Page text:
An international organisation working for cancer-affected people has asked
the Obama administration not to pressurise India to reject a compulsory
license on a drug for a rare form of leukaemia, which would be a de facto
endorsement of an excessive price.
In a letter to the US Trade Representative (USTR), Mike Froman, Union for
Affordable Cancer Treatment (UACT), opposed the policies that promote high
cancer drug prices throughout the world.
UACT in its letter refers to recent reports suggesting that USTR is
pressuring the Indian government to reject a compulsory license on
dasatinib, a drug for a rare form of leukaemia.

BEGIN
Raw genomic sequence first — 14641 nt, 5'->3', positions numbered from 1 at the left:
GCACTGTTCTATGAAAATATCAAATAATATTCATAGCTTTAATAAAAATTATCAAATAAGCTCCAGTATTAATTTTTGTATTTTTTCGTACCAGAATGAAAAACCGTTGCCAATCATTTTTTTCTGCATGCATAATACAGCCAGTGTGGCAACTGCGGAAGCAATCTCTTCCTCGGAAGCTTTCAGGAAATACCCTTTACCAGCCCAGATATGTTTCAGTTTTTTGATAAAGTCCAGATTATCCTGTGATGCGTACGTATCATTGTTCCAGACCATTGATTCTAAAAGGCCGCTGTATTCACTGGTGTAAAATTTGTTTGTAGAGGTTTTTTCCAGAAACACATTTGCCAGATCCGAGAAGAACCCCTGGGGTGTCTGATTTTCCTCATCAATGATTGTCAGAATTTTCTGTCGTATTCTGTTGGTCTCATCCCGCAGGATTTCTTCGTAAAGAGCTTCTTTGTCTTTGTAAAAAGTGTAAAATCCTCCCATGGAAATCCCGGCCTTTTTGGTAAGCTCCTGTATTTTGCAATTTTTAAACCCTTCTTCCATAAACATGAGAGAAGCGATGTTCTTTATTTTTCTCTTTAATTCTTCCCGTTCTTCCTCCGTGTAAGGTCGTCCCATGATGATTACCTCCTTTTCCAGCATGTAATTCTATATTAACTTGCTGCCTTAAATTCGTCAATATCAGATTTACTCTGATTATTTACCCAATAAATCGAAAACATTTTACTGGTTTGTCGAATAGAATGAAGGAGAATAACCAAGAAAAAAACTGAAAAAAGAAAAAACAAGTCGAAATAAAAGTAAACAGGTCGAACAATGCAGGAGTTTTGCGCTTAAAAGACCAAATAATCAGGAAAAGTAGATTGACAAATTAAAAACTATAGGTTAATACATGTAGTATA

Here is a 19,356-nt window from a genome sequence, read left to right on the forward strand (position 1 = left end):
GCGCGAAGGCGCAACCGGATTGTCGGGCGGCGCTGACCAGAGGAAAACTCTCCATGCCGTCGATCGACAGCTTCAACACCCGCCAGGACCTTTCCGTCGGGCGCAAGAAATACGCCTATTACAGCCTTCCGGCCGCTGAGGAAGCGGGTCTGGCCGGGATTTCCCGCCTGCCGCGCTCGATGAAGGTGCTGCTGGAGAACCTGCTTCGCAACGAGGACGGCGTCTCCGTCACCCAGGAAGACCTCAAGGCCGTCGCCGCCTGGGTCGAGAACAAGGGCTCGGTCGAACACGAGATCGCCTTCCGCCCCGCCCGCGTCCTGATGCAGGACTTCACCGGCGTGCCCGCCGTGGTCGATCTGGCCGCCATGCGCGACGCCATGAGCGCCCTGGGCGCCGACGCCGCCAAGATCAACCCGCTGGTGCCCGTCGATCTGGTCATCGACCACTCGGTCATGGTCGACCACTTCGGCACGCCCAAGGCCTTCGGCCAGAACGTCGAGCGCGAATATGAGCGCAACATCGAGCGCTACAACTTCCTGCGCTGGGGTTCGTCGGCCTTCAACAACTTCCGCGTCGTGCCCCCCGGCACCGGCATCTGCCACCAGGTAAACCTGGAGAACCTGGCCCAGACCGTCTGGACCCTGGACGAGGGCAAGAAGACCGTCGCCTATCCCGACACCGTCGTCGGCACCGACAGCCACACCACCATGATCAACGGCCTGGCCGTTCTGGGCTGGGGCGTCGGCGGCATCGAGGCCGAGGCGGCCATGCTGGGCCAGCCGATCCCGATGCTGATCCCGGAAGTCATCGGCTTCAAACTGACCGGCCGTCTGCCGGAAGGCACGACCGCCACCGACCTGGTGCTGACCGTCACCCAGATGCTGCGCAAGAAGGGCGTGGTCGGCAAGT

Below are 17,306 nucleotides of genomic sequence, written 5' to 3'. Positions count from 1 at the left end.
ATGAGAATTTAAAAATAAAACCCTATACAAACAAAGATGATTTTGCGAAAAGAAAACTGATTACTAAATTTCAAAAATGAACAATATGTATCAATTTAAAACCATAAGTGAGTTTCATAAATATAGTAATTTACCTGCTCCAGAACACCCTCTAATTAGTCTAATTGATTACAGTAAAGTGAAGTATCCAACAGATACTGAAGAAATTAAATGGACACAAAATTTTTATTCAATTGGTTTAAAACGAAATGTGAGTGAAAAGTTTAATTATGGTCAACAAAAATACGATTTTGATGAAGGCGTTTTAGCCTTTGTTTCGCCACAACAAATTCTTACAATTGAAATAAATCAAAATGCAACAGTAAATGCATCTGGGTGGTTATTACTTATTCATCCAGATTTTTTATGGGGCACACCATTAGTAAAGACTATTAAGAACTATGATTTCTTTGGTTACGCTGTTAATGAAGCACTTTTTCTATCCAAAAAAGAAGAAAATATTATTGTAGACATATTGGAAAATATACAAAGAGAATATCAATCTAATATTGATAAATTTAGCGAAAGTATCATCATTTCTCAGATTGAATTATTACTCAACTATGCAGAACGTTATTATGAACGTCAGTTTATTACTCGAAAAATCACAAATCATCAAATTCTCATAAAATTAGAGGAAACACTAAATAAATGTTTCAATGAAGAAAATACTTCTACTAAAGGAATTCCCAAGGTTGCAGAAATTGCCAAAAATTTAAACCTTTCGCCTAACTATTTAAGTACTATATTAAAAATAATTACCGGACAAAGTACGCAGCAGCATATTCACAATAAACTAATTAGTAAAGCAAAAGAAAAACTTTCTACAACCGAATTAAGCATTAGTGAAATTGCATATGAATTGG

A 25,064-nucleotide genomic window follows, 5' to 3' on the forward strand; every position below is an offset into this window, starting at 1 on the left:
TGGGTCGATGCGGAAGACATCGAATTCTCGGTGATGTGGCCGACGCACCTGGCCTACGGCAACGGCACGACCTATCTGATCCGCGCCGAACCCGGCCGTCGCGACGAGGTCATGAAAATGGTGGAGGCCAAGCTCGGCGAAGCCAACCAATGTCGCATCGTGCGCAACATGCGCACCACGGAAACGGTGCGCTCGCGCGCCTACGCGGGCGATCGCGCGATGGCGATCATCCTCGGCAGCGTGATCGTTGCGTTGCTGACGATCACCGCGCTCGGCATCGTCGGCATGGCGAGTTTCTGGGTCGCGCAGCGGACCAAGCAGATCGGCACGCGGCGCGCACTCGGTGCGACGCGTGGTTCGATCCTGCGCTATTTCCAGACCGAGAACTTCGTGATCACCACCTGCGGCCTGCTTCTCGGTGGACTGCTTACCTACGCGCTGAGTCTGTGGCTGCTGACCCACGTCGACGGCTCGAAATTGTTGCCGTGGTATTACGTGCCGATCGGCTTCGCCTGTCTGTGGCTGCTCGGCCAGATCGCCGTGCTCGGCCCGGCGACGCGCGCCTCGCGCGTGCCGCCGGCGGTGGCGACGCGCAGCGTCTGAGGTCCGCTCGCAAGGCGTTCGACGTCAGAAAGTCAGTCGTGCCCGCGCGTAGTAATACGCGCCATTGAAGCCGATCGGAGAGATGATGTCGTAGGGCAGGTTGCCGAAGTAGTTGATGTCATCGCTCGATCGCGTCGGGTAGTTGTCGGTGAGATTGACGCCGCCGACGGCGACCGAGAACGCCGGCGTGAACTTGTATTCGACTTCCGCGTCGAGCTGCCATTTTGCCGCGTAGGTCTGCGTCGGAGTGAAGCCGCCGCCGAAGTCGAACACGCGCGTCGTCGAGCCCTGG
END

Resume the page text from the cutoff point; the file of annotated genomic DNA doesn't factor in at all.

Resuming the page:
The Bristol-Myers Squibb (BMS) price for dasatinib is more than USD 100 per
day, which makes it unreachable for the majority of leukaemia patients in
US government opposition to a compulsory license on dasatinib is a de facto
endorsement of an excessive price, and will have predictably harsh
consequences for leukaemia patients. who have developed resistance to
The UACT letter also challenges the assumption that USTR is advancing the
US interests by promoting stronger monopolies of medicines.
While BMS attempts to justify high cancer drug prices on the grounds that
R&D is expensive, BMS in fact spent little on the R&D for dasatinib and
benefited extensively from US government research subsidies, including
NIH-funded research and clinical trials, and a 50 per cent tax credit on
the BMS funded trials, it said.
Access the Special 301 Out-of-Cycle Review letter here
Access the letter on Indian compulsory licences on dasatinib patents here